I wish I could say that I was always at ease with this decision; however, that choice, and wondering about whether or not it was the right choice, haunted me for years! In fact half way through junior kindergarten I approached the school administration and asked for her to be switched into kindergarten. They said no.

It wasn’t until fourth grade that I thought that I had made the right decision. But then in middle school I was again filled with doubt! During her high school years, I felt at ease again.

Then last spring my daughter was home for a visit from college, and what does she bring up in conversation? Her age shortly after college graduation. Shortly after graduation she turned 23. Her concern is that once a person graduates from college they no longer ask what year you are, but rather they ask how old are you? When she answers 23, she is concerned that people will think that she has not accomplished enough since college graduation. To me that sounds crazy, and I told her so, but to her it is a concern.

Looking back, I think we made a good decision. Notice I did not say right decision, but rather it was a good decision. There is a clear distinction. My daughter just graduated college and has had a very successful academic career. She is happy, productive, and a responsible young adult. All attributes we hope for our children.

Now there is another tough school decision to be made. My stepdaughter, like her brother and sister, is adopted. Our youngest however had a birth mother that made unhealthy choices during her pregnancy. As a result my stepdaughter struggles most days with choosing appropriate behaviors. Elementary school has come to a close and next year she is off to middle school.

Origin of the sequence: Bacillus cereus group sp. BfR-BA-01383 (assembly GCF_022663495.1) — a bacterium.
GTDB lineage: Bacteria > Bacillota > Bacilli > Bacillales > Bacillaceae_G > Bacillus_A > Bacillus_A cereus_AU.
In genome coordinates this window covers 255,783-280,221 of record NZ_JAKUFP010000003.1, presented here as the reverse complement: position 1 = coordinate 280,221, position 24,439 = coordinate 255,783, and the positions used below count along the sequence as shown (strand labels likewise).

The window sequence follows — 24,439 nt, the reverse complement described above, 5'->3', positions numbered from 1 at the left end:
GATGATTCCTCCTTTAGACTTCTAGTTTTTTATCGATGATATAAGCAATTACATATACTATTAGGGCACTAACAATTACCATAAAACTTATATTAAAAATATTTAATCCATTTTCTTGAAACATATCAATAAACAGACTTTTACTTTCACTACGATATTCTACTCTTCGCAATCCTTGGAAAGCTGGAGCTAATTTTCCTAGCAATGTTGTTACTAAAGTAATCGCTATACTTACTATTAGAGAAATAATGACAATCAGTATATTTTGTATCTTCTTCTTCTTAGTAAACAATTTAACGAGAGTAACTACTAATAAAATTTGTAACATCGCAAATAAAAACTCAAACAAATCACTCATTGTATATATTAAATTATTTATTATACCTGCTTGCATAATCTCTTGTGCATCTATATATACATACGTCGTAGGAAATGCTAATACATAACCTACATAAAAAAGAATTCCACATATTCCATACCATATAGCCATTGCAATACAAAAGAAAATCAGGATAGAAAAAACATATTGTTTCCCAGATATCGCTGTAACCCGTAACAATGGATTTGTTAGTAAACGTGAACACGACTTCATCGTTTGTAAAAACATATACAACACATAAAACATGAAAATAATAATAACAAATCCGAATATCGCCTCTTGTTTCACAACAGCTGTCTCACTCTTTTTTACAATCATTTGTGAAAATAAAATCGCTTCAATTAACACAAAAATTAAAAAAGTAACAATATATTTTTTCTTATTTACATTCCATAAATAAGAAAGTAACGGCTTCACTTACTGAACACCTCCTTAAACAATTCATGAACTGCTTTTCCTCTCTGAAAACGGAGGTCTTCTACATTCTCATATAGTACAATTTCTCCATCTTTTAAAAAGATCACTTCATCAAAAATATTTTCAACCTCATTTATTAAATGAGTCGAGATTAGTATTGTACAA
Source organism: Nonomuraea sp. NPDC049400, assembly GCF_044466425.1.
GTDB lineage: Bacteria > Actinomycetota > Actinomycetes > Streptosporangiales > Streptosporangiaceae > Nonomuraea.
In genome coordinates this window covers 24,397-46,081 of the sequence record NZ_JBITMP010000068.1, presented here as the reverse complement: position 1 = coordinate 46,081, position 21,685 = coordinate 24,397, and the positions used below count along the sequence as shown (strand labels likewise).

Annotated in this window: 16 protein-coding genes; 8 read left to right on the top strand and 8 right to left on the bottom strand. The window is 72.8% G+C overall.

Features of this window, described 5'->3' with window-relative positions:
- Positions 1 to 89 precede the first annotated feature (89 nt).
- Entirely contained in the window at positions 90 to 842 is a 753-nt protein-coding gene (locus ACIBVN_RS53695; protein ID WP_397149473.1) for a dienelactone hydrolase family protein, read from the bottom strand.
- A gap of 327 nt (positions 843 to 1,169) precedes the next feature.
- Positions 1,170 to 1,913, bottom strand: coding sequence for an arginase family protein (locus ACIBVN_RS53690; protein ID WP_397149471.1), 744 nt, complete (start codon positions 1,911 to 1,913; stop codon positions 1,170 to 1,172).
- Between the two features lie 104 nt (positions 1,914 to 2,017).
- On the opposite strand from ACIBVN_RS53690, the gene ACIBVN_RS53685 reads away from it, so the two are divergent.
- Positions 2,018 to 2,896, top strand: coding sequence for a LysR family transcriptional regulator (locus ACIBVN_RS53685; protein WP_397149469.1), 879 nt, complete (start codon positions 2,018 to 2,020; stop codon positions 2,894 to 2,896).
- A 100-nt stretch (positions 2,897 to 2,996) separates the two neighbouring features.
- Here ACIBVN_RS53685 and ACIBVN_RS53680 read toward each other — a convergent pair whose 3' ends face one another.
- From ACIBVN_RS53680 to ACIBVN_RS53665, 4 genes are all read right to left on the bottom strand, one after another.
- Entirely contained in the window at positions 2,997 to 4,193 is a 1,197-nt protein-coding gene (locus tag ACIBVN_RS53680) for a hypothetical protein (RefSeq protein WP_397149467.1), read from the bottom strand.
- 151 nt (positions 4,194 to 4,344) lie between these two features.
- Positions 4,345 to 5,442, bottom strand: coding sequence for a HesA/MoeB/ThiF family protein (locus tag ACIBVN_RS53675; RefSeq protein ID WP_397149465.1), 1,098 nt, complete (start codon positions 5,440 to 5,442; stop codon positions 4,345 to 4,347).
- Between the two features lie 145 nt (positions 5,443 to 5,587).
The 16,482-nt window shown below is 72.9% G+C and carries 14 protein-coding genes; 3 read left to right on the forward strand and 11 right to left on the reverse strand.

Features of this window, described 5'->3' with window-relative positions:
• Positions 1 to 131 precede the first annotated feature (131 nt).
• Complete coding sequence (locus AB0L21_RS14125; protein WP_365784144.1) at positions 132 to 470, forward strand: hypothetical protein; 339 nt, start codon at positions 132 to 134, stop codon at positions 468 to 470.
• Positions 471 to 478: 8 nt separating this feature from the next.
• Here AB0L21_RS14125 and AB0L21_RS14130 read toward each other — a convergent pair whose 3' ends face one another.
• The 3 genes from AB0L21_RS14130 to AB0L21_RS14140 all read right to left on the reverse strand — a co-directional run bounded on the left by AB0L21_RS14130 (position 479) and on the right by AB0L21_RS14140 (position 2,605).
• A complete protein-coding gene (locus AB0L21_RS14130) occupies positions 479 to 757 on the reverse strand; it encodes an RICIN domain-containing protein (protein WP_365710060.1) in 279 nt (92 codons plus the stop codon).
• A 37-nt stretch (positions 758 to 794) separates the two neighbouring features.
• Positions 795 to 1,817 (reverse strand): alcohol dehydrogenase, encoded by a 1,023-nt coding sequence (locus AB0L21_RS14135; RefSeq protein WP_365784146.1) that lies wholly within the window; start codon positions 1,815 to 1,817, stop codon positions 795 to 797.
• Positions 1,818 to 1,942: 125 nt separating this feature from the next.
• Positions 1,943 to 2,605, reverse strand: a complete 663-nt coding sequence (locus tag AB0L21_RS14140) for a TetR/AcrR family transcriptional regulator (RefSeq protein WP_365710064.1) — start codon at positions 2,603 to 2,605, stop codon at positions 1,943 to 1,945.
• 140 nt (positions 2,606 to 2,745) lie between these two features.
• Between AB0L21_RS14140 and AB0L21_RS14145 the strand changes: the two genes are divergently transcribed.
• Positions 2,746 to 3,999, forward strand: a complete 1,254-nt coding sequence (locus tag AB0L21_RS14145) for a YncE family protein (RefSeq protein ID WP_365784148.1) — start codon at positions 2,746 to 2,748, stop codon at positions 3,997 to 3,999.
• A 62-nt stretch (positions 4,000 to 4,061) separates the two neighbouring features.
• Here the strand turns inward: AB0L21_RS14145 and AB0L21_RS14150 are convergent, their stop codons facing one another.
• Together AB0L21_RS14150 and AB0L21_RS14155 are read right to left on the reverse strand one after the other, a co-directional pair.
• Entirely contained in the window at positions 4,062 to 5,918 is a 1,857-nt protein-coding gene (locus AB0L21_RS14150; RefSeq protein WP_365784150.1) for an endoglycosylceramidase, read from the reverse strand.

Last spring was another IEP (individual educational plan) meeting at her school.  Her mom and dad have attended many, many IEP meetings over the course of her schooling. I have only attended a few.  I am honored that I am able to be a part of this process. I love my stepchildren, and I am very appreciative that their mother allows me to fully participate in their lives as their stepmom. Anyone that has been there knows how tricky blending families can be.

Will that moment of absolute certainty regarding the choice of school for Sophia ever come? Probably not. My decision with Alyssa wavered all throughout her 16 years of schooling.

We all want what is best for our children. Helping them grow to be happy, responsible, and productive citizens is no small challenge.  With a child of special needs, this challenge can be even more difficult. I do know that there were 10 adults gathered around a table last spring all working together trying to determine what is best for this little girl. This child has had incredible resources devoted to her well-being.  She also has two parents, two stepparents, two siblings, three step-siblings, and numerous extended family members all rooting for her success.

Struggling with difficult decisions is part of life. Waiting for that moment of absolute certainty is not always an option.